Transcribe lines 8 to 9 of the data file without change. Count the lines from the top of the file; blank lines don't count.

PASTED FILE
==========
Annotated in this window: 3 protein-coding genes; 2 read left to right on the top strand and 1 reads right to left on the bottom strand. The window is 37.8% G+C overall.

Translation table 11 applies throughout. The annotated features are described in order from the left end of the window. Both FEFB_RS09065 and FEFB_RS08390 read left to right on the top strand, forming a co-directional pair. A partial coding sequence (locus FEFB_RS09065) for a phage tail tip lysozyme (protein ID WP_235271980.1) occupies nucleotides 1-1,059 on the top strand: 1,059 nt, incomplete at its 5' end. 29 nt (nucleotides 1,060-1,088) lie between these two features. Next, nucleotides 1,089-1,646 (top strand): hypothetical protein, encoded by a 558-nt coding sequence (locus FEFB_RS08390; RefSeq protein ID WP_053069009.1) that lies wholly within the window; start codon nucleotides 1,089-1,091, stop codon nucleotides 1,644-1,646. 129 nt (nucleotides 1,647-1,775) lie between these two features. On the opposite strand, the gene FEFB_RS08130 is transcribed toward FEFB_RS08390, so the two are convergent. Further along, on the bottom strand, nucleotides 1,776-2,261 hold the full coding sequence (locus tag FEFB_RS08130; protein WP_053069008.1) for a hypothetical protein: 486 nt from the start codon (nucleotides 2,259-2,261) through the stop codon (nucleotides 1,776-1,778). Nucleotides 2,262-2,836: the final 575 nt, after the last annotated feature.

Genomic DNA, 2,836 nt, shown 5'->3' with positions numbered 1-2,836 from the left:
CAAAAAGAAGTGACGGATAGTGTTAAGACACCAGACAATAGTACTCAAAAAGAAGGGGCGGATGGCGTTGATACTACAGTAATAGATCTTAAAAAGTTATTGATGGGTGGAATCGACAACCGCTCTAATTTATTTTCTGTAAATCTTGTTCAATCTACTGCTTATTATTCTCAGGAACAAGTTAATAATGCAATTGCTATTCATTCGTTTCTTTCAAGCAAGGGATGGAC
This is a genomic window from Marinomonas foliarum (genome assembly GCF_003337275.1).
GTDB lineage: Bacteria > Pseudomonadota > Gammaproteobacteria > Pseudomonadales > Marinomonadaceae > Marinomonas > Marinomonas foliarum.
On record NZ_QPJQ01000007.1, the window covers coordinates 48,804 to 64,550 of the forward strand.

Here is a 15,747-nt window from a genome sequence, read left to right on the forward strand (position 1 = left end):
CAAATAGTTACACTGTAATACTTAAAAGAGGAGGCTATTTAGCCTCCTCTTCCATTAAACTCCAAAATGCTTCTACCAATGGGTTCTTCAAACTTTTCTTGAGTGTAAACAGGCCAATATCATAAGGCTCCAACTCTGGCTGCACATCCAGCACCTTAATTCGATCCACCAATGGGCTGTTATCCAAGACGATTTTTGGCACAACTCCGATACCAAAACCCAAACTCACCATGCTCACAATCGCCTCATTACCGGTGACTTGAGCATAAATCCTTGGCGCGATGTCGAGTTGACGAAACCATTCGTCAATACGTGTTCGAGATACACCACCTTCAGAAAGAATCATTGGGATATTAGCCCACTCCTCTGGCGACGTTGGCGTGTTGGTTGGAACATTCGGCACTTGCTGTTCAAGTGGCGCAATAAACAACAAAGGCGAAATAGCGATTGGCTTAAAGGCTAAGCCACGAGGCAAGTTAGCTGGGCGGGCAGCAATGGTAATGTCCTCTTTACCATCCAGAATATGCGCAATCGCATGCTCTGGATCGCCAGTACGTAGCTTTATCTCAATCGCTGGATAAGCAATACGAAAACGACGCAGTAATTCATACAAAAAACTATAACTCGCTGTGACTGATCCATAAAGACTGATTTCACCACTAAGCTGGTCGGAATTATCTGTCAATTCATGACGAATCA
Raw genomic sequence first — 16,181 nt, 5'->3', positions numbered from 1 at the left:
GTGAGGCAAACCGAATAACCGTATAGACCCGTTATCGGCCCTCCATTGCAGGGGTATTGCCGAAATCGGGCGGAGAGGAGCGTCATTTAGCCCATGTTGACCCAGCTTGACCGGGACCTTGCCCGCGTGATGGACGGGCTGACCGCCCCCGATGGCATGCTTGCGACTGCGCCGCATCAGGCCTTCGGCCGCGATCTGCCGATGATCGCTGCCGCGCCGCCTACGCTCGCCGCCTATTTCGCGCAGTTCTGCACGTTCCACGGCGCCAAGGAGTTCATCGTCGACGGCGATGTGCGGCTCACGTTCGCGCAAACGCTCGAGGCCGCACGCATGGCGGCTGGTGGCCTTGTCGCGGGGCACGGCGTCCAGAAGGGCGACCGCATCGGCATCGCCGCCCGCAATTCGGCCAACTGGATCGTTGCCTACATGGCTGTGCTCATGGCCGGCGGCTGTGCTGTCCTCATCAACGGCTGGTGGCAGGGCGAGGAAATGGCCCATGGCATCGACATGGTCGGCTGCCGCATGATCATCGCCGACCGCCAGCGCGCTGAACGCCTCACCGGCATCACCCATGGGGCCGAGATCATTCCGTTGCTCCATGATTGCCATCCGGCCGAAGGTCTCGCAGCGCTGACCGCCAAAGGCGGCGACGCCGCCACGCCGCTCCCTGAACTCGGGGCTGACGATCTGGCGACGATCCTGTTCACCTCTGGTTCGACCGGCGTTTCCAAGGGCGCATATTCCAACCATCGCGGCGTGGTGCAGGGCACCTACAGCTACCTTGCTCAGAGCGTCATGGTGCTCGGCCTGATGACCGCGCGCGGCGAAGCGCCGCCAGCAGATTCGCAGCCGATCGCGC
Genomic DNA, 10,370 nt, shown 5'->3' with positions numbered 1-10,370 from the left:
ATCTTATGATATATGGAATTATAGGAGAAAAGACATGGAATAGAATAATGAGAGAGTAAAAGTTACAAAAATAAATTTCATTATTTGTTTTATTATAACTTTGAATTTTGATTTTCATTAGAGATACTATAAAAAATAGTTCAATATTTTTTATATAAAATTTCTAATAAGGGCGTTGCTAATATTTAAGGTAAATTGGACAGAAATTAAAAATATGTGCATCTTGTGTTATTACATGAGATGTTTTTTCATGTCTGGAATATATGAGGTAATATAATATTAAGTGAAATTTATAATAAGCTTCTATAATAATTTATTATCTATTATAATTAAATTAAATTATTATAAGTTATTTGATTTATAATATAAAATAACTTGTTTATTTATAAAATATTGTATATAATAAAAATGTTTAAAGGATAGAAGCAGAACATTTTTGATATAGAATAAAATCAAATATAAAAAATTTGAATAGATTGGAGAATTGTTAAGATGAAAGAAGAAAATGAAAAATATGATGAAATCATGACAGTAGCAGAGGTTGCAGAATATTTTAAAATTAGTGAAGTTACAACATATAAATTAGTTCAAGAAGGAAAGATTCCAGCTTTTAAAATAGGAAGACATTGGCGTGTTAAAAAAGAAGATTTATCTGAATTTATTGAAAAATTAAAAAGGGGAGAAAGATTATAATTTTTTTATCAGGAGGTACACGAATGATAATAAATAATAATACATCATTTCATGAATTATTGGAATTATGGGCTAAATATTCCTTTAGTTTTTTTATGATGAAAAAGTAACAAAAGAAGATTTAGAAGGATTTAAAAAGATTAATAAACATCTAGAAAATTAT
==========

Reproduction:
Here is a 15,747-nt window from a genome sequence, read left to right on the forward strand (position 1 = left end):
CAAATAGTTACACTGTAATACTTAAAAGAGGAGGCTATTTAGCCTCCTCTTCCATTAAACTCCAAAATGCTTCTACCAATGGGTTCTTCAAACTTTTCTTGAGTGTAAACAGGCCAATATCATAAGGCTCCAACTCTGGCTGCACATCCAGCACCTTAATTCGATCCACCAATGGGCTGTTATCCAAGACGATTTTTGGCACAACTCCGATACCAAAACCCAAACTCACCATGCTCACAATCGCCTCATTACCGGTGACTTGAGCATAAATCCTTGGCGCGATGTCGAGTTGACGAAACCATTCGTCAATACGTGTTCGAGATACACCACCTTCAGAAAGAATCATTGGGATATTAGCCCACTCCTCTGGCGACGTTGGCGTGTTGGTTGGAACATTCGGCACTTGCTGTTCAAGTGGCGCAATAAACAACAAAGGCGAAATAGCGATTGGCTTAAAGGCTAAGCCACGAGGCAAGTTAGCTGGGCGGGCAGCAATGGTAATGTCCTCTTTACCATCCAGAATATGCGCAATCGCATGCTCTGGATCGCCAGTACGTAGCTTTATCTCAATCGCTGGATAAGCAATACGAAAACGACGCAGTAATTCATACAAAAAACTATAACTCGCTGTGACTGATCCATAAAGACTGATTTCACCACTAAGCTGGTCGGAATTATCTGTCAATTCATGACGAATCA